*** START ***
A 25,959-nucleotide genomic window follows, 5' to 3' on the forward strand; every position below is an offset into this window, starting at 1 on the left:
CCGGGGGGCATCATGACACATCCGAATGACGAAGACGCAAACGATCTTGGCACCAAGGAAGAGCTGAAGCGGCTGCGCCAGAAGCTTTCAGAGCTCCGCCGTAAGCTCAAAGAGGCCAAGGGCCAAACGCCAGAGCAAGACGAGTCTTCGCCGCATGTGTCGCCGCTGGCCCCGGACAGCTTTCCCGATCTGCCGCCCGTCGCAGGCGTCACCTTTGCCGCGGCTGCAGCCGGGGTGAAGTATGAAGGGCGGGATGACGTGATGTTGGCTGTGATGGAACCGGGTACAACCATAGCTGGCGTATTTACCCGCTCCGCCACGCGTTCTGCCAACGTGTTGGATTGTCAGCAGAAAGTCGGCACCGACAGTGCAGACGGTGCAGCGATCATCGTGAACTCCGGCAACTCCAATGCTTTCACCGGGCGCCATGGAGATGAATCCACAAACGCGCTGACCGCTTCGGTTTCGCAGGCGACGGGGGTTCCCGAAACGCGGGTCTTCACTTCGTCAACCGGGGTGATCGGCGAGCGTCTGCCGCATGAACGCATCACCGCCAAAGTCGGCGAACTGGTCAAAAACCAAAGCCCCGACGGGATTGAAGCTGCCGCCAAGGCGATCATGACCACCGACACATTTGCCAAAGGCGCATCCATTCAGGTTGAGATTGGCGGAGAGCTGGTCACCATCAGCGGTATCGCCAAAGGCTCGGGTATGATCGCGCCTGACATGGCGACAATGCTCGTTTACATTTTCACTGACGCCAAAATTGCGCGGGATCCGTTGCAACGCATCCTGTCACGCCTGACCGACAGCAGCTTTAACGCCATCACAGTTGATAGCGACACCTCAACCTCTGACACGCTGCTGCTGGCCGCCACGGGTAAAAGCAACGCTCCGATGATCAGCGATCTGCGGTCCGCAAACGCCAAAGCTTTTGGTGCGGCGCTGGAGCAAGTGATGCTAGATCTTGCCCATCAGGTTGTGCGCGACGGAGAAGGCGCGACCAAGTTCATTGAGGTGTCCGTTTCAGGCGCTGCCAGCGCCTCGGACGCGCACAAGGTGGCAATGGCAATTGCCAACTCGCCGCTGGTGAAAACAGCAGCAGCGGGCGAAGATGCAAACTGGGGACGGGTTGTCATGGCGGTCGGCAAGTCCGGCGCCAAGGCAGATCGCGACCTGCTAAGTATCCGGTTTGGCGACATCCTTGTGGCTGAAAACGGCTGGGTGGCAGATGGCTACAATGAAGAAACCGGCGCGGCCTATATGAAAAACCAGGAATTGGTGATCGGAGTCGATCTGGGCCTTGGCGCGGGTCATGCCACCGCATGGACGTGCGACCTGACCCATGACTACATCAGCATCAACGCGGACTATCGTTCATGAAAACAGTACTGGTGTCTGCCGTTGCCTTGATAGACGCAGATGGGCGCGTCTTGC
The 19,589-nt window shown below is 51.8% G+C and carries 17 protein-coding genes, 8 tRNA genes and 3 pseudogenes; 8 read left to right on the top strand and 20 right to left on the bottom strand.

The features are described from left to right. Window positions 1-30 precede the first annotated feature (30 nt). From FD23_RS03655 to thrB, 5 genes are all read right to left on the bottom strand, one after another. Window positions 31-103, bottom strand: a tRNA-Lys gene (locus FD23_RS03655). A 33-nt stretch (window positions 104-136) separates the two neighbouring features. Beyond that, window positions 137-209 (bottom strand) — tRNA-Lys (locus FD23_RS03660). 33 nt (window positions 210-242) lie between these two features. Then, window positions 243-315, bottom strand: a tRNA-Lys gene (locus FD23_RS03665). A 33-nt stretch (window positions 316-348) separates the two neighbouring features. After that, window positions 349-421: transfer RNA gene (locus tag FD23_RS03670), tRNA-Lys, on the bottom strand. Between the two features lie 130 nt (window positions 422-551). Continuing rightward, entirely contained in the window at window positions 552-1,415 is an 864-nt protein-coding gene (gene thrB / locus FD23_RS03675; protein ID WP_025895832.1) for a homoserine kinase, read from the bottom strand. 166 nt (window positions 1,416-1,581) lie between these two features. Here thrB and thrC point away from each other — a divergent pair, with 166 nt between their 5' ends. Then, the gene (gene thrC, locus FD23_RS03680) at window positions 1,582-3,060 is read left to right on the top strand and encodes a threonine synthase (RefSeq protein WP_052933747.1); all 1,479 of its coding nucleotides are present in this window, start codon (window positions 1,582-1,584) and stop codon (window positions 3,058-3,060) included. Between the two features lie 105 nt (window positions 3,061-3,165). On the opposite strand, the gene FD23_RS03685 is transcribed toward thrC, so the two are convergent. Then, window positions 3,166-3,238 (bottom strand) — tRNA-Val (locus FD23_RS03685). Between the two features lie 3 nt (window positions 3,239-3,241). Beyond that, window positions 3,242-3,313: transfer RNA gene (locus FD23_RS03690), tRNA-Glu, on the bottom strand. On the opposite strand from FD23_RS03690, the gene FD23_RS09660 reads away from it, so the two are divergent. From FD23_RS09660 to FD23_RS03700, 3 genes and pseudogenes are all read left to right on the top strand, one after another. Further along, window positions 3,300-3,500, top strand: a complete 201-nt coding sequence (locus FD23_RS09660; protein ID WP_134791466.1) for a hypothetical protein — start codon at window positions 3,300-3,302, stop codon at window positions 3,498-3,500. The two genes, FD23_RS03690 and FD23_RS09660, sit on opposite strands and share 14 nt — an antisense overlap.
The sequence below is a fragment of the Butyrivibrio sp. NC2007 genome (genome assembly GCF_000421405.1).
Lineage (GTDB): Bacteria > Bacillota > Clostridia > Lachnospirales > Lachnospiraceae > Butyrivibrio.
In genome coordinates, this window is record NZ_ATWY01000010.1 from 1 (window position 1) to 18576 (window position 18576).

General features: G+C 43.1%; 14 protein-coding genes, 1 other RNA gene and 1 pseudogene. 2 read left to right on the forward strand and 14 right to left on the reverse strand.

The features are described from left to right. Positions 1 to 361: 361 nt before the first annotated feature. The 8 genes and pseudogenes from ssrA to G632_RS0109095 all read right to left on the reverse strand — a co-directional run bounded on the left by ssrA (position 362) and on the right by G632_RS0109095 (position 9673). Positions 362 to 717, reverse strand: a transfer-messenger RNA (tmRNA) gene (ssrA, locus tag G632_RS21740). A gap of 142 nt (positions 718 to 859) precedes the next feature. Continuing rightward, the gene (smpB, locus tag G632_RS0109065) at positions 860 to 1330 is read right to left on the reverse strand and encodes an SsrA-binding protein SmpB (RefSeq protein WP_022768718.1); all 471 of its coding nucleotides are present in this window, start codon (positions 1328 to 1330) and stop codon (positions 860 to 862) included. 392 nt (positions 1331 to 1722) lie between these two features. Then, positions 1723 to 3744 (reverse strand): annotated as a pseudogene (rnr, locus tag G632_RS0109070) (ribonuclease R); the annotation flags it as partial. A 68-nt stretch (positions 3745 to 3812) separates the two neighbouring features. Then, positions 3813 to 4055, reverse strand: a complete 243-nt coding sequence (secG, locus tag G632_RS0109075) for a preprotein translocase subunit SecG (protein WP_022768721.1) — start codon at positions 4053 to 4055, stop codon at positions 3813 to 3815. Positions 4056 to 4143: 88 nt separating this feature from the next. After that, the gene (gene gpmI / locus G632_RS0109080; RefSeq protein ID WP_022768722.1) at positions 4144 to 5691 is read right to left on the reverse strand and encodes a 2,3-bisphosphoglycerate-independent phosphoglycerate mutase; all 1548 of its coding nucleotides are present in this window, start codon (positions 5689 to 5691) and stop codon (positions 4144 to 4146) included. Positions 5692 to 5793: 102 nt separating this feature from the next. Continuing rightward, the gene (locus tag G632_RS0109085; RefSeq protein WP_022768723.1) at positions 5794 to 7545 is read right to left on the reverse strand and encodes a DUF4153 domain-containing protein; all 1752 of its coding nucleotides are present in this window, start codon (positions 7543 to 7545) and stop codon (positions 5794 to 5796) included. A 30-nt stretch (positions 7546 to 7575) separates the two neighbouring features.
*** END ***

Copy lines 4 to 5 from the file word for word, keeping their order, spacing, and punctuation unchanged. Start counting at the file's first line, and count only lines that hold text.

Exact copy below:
The features are described from left to right. Window positions 1-30 precede the first annotated feature (30 nt). From FD23_RS03655 to thrB, 5 genes are all read right to left on the bottom strand, one after another. Window positions 31-103, bottom strand: a tRNA-Lys gene (locus FD23_RS03655). A 33-nt stretch (window positions 104-136) separates the two neighbouring features. Beyond that, window positions 137-209 (bottom strand) — tRNA-Lys (locus FD23_RS03660). 33 nt (window positions 210-242) lie between these two features. Then, window positions 243-315, bottom strand: a tRNA-Lys gene (locus FD23_RS03665). A 33-nt stretch (window positions 316-348) separates the two neighbouring features. After that, window positions 349-421: transfer RNA gene (locus tag FD23_RS03670), tRNA-Lys, on the bottom strand. Between the two features lie 130 nt (window positions 422-551). Continuing rightward, entirely contained in the window at window positions 552-1,415 is an 864-nt protein-coding gene (gene thrB / locus FD23_RS03675; protein ID WP_025895832.1) for a homoserine kinase, read from the bottom strand. 166 nt (window positions 1,416-1,581) lie between these two features. Here thrB and thrC point away from each other — a divergent pair, with 166 nt between their 5' ends. Then, the gene (gene thrC, locus FD23_RS03680) at window positions 1,582-3,060 is read left to right on the top strand and encodes a threonine synthase (RefSeq protein WP_052933747.1); all 1,479 of its coding nucleotides are present in this window, start codon (window positions 1,582-1,584) and stop codon (window positions 3,058-3,060) included. Between the two features lie 105 nt (window positions 3,061-3,165). On the opposite strand, the gene FD23_RS03685 is transcribed toward thrC, so the two are convergent. Then, window positions 3,166-3,238 (bottom strand) — tRNA-Val (locus FD23_RS03685). Between the two features lie 3 nt (window positions 3,239-3,241). Beyond that, window positions 3,242-3,313: transfer RNA gene (locus FD23_RS03690), tRNA-Glu, on the bottom strand. On the opposite strand from FD23_RS03690, the gene FD23_RS09660 reads away from it, so the two are divergent. From FD23_RS09660 to FD23_RS03700, 3 genes and pseudogenes are all read left to right on the top strand, one after another. Further along, window positions 3,300-3,500, top strand: a complete 201-nt coding sequence (locus FD23_RS09660; protein ID WP_134791466.1) for a hypothetical protein — start codon at window positions 3,300-3,302, stop codon at window positions 3,498-3,500. The two genes, FD23_RS03690 and FD23_RS09660, sit on opposite strands and share 14 nt — an antisense overlap.
The sequence below is a fragment of the Butyrivibrio sp. NC2007 genome (genome assembly GCF_000421405.1).